Weston Premium Woods Banks on People, Relationships

Weston Premium Woods Banks on People, Relationships

The entrepreneurial spirit runs deep at Weston Premium Woods, tracing all the way back to a determined immigrant sweeping the floors of a tiny, industrial shop almost 70 years ago. Fleeing to Canada from warn-torn Czechoslovakia, he worked diligently to take ownership in the company, ultimately buying out the original partners and eventually teaming with his 2 sons to build what has become a multimillion-dollar distribution business. Current Executive Vice President Michael Shapiro, in his proud re-telling of the company’s humble history, says the same level of dedication and perseverance guides Weston to this very day. That, along with the values it embraces as a family-owned and -operated firm, is what he believes makes the distributor somewhat unique among its peers.

“We approach our business very differently than our competitors do,” notes Shapiro, who is also general manager. Based on market dynamics alone, he supposes, Weston’s single-location format could potentially put it at a disadvantage—at least on the buy side—compared with rival distributors in Ontario, which typically are part of large chains. However, he asserts, having entrepreneurial-minded personnel actually makes Weston more competitive. “What really stands out about us are our people, the relationship side of things,” he speculates. “I really do believe, at the end of the day, it’s the people and the attitude that we have that makes us not necessarily better, but unique.”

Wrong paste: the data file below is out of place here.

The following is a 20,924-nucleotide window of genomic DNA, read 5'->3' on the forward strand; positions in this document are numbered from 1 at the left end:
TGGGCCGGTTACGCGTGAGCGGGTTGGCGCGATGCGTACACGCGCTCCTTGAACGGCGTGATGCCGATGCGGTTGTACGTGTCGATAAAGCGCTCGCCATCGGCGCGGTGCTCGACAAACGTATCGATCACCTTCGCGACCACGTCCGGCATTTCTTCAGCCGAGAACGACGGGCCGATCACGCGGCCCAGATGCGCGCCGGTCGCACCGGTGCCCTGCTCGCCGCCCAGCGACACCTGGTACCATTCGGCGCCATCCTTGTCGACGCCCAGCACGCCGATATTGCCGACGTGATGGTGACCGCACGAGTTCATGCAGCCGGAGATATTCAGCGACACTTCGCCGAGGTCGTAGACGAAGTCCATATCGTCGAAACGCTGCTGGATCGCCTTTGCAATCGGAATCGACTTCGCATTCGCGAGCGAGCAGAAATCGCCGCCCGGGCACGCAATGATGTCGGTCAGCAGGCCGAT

For example, Shapiro offers, “the perspective that we have is more entrepreneurial than simply selling at the cheapest possible price.” He describes a trend whereby most distributors are angling to win business based on price, rather than on what they bring to the table; and their buyers are doing the same. It’s a reversal from years ago, Shapiro laments, when deals where based on relationships. “It used to be: I have a relationship with Company A—this is who I buy from, and this is why: the service, the quality, or another reason,” he explains. “Technology is changing the way customers interact with their suppliers, putting even more importance on building the relationship between the two parties.”